You ask the questions

Such as: Jeanette Winterson, have you read Harry Potter - and if so, what did you think?

The writer Jeanette Winterson was born in 1959 in Lancashire. After reading English at Oxford she began working for the producer Thelma Holt at the Roundhouse Theatre in London. Her début novel - Oranges Are Not the Only Fruit, which she wrote at the age of 24 - was snapped up by Pandora, the first publisher she approached. It went on to win the Whitbread Prize for a First Novel in 1985, while Winterson's own adaptation of the book for the BBC picked up a Bafta for best drama. Since then she has written The Passion, Sexing the Cherry, Written on the Body, Art and Lies, Gut Symmetries and a collection of short stories called The World and Other Places. Winterson lives with her partner Margaret Reynolds in Gloucestershire and London.

The writer Jeanette Winterson was born in 1959 in Lancashire. After reading English at Oxford she began working for the producer Thelma Holt at the Roundhouse Theatre in London. Her début novel - Oranges Are Not the Only Fruit, which she wrote at the age of 24 - was snapped up by Pandora, the first publisher she approached. It went on to win the Whitbread Prize for a First Novel in 1985, while Winterson's own adaptation of the book for the BBC picked up a Bafta for best drama. Since then she has written The Passion, Sexing the Cherry, Written on the Body, Art and Lies, Gut Symmetries and a collection of short stories called The World and Other Places. Winterson lives with her partner Margaret Reynolds in Gloucestershire and London.

Your latest novel seems heavily influenced by new technology. How have computers changed your life and your writing? Lucinda Beal, by e-mail Computers haven't changed my life; they've just speeded it up, which I like because I'm a go-faster girl. I've always hated the telephone so e-mail is the perfect answer: communicating at the same rev as thinking means I can get a lot more done. There is no technology that can make any real difference to a creative person - either you are creative or you are not. Tools are great but they are only tools. Ideas and imagination are what counts. That will never change.

What particular quality or qualities make a great writer? Sarah Bates, Cardiff The quality is the same whether it's Shakespeare or Alice Oswald: emotional intensity, pressured through a tough mind. From this collision of thought and feeling comes the language right for its subject. The strange thing is that this rightness is always the product of internal conflict that is painful for the writer but necessary for the work.

How does it feel to be one of the most desirable women writers around? Dawn Ve, by e-mail As long as my girlfriend fancies me, I'm happy.

Who do you rate, and why? Penny Ball, Brighton I like a lot of writers but I get my kicks out of poets: Jo Shapcott, John Burnside, Carol Ann Duffy, Evan Boland and Alice Oswald (who is the most exciting writer I've read for years). I'll always be a fan of the work of A L Kennedy and Alan Garner. But such lists never say what I mean - they're usually misinterpreted. In any case, what I love to do is look at pictures and listen to music. I get a high on art - it doesn't matter what medium.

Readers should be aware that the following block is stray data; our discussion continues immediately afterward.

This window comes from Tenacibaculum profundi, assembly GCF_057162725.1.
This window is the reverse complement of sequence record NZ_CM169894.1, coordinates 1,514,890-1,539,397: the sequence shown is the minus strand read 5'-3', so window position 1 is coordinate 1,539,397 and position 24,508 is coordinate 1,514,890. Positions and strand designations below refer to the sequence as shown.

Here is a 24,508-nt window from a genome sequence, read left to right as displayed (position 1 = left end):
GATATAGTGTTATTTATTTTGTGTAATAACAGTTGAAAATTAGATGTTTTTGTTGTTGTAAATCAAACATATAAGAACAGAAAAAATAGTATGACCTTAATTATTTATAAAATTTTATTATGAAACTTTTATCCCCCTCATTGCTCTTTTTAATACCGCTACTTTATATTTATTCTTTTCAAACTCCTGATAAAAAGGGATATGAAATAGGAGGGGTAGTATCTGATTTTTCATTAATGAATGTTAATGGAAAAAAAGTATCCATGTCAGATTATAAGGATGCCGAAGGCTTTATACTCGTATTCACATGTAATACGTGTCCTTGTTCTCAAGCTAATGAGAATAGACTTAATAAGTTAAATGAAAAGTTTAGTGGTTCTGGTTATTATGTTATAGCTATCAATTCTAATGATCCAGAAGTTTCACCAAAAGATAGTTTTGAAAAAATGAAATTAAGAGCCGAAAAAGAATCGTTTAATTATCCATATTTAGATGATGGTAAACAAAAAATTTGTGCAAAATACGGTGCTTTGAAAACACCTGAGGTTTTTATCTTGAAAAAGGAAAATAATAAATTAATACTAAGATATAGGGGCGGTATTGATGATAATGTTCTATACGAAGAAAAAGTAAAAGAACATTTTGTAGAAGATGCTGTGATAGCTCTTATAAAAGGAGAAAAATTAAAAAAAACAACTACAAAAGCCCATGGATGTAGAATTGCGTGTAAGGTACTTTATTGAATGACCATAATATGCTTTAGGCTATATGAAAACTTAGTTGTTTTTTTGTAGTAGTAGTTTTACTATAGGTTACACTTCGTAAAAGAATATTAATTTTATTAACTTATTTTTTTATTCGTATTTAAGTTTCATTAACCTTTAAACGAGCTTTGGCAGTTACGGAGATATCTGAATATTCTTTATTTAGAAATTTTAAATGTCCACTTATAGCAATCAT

Inside you, do words sometimes get in the way of feelings? Kyle Brainthwaite, Hertford I don't do the heart/head split. The whole point of being a writer is to find the words for the feelings.

Do you take it personally when a critic dislikes your book? P Mullins, by e-mail My own principle for reviewing anything is to do it only when I can be 80 per cent positive. There's enough trashing and cynicism in the world - why add to it? If someone doesn't like my stuff, fine; they don't have to read it.

Which is your favourite book by Virginia Woolf, and why? Sarah Jackson, London The Waves, because it's written out of hard densities of brilliance.

How much time do you spend surfing the Net/sending e-mails? D Calder, by e-mail One hour, six days a week. Never on a Sunday. God was right - take a break.

Is it a blessing or a curse to have such devoted fans? R Singh, Bedford Devotion is always a blessing. When I do a reading and the place is packed - which it often is - I think, "This is my touchstone. This is what matters: people reading books, wanting books, no cynicism."

Can you describe your actual writing process - ie. where you work, what time you start, how much you do every day? N Symes, Nottingham I never work in a domestic space. I used to work at Ruth Rendell's place in the country. Now I have a place of my own at the bottom of the garden. I need to get clean away and take as much time as the job needs. Linear time doesn't work well for creative things. You have to trust inner time, which has no clock we recognise but which is, nevertheless, totally disciplined. I don't do a certain amount every day - it's not bloody knitting.

Do you travel much? Where's your favourite bolthole? Keiron Dynas, London I travel a lot for work and am published in 24 countries. When I can get away, I go to Capri. It's got the right mix of solitude and razz.

Have you read Harry Potter? If so what did you think of it? Stacey Cummins, by e-mail I haven't got there yet - my godchild is only four. J K Rowling looks pretty gorgeous though.

Do you ever go back to Lancashire? Is being a Northerner significant to you? B Dewbury, Stoke Yes, I pulled into Manchester station recently and it's still bloody raining after 20 years. I haven't lost my accent and I haven't lost who I am - a Northern, working-class girl - but would I live there? No.

Do you get recognised in the street? P Maybury, Kent Yes.

'The.PowerBook', by Jeanette Winterson, is published by Jonathan Cape at £14.99

Comments